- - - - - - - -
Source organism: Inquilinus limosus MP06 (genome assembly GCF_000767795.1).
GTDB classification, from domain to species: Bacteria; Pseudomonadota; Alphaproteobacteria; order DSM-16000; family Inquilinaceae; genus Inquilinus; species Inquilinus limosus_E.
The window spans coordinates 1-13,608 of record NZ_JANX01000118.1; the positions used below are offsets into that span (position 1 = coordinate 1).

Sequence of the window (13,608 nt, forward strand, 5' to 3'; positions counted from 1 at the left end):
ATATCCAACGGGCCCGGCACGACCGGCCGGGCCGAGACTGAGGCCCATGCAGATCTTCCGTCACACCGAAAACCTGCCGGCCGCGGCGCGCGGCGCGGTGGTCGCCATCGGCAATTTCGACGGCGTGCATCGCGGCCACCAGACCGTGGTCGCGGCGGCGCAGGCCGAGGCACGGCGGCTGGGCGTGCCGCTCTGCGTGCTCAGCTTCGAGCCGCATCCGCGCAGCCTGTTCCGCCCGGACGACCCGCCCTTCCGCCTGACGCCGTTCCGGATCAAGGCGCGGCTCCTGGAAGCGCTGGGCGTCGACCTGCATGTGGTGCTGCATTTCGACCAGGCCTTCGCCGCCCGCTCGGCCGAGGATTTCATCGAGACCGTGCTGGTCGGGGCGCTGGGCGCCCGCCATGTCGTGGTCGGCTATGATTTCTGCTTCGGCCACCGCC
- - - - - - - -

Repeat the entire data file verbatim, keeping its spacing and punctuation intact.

Source organism: Inquilinus limosus MP06 (genome assembly GCF_000767795.1).
GTDB classification, from domain to species: Bacteria; Pseudomonadota; Alphaproteobacteria; order DSM-16000; family Inquilinaceae; genus Inquilinus; species Inquilinus limosus_E.
The window spans coordinates 1-13,608 of record NZ_JANX01000118.1; the positions used below are offsets into that span (position 1 = coordinate 1).

Sequence of the window (13,608 nt, forward strand, 5' to 3'; positions counted from 1 at the left end):
ATATCCAACGGGCCCGGCACGACCGGCCGGGCCGAGACTGAGGCCCATGCAGATCTTCCGTCACACCGAAAACCTGCCGGCCGCGGCGCGCGGCGCGGTGGTCGCCATCGGCAATTTCGACGGCGTGCATCGCGGCCACCAGACCGTGGTCGCGGCGGCGCAGGCCGAGGCACGGCGGCTGGGCGTGCCGCTCTGCGTGCTCAGCTTCGAGCCGCATCCGCGCAGCCTGTTCCGCCCGGACGACCCGCCCTTCCGCCTGACGCCGTTCCGGATCAAGGCGCGGCTCCTGGAAGCGCTGGGCGTCGACCTGCATGTGGTGCTGCATTTCGACCAGGCCTTCGCCGCCCGCTCGGCCGAGGATTTCATCGAGACCGTGCTGGTCGGGGCGCTGGGCGCCCGCCATGTCGTGGTCGGCTATGATTTCTGCTTCGGCCACCGCC